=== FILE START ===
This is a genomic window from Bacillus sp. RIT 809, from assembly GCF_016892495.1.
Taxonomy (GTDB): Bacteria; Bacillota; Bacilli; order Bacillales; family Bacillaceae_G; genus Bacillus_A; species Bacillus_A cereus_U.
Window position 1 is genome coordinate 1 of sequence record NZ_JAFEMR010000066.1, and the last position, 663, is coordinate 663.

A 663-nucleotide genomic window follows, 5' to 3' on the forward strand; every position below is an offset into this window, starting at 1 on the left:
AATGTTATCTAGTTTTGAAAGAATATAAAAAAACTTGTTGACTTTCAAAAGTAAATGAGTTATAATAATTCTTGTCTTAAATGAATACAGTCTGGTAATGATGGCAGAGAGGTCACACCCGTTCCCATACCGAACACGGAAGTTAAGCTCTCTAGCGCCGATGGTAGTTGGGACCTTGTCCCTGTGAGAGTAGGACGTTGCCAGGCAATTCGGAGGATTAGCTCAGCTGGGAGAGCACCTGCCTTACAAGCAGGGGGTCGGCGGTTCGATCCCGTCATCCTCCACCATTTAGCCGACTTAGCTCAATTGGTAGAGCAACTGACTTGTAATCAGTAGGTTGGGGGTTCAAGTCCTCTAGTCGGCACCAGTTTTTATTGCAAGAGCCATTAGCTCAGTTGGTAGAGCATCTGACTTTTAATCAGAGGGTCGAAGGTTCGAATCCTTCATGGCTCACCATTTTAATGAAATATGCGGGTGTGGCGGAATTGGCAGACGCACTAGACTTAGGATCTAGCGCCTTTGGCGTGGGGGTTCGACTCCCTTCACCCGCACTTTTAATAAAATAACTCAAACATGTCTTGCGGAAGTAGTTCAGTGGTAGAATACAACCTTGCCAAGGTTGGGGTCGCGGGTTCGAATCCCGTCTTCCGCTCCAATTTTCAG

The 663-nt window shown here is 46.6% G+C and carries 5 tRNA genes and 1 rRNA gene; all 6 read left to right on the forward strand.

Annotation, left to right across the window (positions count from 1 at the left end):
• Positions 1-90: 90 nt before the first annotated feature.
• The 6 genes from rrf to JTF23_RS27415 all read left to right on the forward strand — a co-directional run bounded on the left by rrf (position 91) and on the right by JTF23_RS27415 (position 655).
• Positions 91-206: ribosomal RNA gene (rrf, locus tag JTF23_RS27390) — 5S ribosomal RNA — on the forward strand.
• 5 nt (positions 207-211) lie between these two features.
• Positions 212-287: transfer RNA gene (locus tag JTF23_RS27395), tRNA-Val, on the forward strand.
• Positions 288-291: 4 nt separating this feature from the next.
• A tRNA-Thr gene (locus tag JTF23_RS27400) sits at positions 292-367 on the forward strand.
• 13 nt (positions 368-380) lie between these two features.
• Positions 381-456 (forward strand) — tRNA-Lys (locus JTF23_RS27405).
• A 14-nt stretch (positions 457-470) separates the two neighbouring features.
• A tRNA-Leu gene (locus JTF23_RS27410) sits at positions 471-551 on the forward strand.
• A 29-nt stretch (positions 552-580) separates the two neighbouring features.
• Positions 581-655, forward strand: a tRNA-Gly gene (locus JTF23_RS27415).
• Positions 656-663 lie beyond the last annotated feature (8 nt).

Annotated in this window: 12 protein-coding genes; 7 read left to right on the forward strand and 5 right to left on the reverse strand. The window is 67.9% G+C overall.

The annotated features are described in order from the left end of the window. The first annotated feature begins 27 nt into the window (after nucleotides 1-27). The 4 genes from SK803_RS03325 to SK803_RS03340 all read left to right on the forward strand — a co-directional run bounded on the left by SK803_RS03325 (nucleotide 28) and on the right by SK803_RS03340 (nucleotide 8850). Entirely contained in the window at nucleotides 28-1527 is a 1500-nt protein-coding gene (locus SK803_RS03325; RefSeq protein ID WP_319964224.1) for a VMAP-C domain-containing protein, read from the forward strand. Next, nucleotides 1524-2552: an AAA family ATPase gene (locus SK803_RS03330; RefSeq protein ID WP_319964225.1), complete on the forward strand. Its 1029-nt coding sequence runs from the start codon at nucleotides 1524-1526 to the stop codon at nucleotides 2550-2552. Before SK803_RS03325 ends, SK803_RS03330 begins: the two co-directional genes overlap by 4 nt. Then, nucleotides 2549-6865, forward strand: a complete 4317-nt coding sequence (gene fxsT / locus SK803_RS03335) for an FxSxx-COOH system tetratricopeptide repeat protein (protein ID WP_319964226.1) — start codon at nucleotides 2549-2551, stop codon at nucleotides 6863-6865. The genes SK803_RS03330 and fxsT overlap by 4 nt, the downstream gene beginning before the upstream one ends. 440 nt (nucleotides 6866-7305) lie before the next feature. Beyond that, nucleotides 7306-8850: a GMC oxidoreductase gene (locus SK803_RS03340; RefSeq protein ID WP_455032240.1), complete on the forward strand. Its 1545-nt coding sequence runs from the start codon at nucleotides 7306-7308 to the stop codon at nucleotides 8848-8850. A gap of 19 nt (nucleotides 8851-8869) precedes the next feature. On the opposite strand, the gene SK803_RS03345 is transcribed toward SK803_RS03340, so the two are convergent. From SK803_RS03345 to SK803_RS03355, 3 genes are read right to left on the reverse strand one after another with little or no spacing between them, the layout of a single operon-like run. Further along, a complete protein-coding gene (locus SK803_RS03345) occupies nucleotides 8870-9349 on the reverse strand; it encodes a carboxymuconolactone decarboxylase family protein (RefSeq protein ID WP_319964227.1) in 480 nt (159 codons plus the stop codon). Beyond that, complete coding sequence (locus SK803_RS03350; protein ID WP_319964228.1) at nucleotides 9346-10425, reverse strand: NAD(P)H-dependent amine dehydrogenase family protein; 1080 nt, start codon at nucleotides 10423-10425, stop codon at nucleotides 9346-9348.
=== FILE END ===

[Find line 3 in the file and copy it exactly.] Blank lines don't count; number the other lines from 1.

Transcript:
Window position 1 is genome coordinate 1 of sequence record NZ_JAFEMR010000066.1, and the last position, 663, is coordinate 663.